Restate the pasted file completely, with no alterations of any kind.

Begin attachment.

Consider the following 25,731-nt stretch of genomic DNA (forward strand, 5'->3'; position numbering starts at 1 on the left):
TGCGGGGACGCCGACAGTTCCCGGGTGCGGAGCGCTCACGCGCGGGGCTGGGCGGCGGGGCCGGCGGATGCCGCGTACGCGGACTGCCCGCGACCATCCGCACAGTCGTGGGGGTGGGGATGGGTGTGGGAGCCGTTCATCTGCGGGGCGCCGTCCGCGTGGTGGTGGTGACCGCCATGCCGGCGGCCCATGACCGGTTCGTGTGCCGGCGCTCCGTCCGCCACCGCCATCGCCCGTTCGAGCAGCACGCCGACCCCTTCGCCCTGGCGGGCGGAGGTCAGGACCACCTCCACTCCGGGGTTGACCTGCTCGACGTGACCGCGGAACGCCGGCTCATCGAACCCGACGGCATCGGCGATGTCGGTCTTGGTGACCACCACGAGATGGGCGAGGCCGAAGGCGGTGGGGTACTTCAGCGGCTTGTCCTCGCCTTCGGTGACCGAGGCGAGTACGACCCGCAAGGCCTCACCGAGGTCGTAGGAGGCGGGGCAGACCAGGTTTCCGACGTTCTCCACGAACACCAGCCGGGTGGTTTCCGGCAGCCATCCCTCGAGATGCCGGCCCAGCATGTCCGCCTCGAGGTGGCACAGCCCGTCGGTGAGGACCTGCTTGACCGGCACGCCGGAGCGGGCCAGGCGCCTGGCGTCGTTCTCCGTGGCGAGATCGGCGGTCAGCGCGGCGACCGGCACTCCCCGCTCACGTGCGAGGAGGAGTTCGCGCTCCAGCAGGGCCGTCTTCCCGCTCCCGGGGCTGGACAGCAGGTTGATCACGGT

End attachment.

Consider the following 25,731-nt stretch of genomic DNA (forward strand, 5'->3'; position numbering starts at 1 on the left):
TGCGGGGACGCCGACAGTTCCCGGGTGCGGAGCGCTCACGCGCGGGGCTGGGCGGCGGGGCCGGCGGATGCCGCGTACGCGGACTGCCCGCGACCATCCGCACAGTCGTGGGGGTGGGGATGGGTGTGGGAGCCGTTCATCTGCGGGGCGCCGTCCGCGTGGTGGTGGTGACCGCCATGCCGGCGGCCCATGACCGGTTCGTGTGCCGGCGCTCCGTCCGCCACCGCCATCGCCCGTTCGAGCAGCACGCCGACCCCTTCGCCCTGGCGGGCGGAGGTCAGGACCACCTCCACTCCGGGGTTGACCTGCTCGACGTGACCGCGGAACGCCGGCTCATCGAACCCGACGGCATCGGCGATGTCGGTCTTGGTGACCACCACGAGATGGGCGAGGCCGAAGGCGGTGGGGTACTTCAGCGGCTTGTCCTCGCCTTCGGTGACCGAGGCGAGTACGACCCGCAAGGCCTCACCGAGGTCGTAGGAGGCGGGGCAGACCAGGTTTCCGACGTTCTCCACGAACACCAGCCGGGTGGTTTCCGGCAGCCATCCCTCGAGATGCCGGCCCAGCATGTCCGCCTCGAGGTGGCACAGCCCGTCGGTGAGGACCTGCTTGACCGGCACGCCGGAGCGGGCCAGGCGCCTGGCGTCGTTCTCCGTGGCGAGATCGGCGGTCAGCGCGGCGACCGGCACTCCCCGCTCACGTGCGAGGAGGAGTTCGCGCTCCAGCAGGGCCGTCTTCCCGCTCCCGGGGCTGGACAGCAGGTTGATCACGGT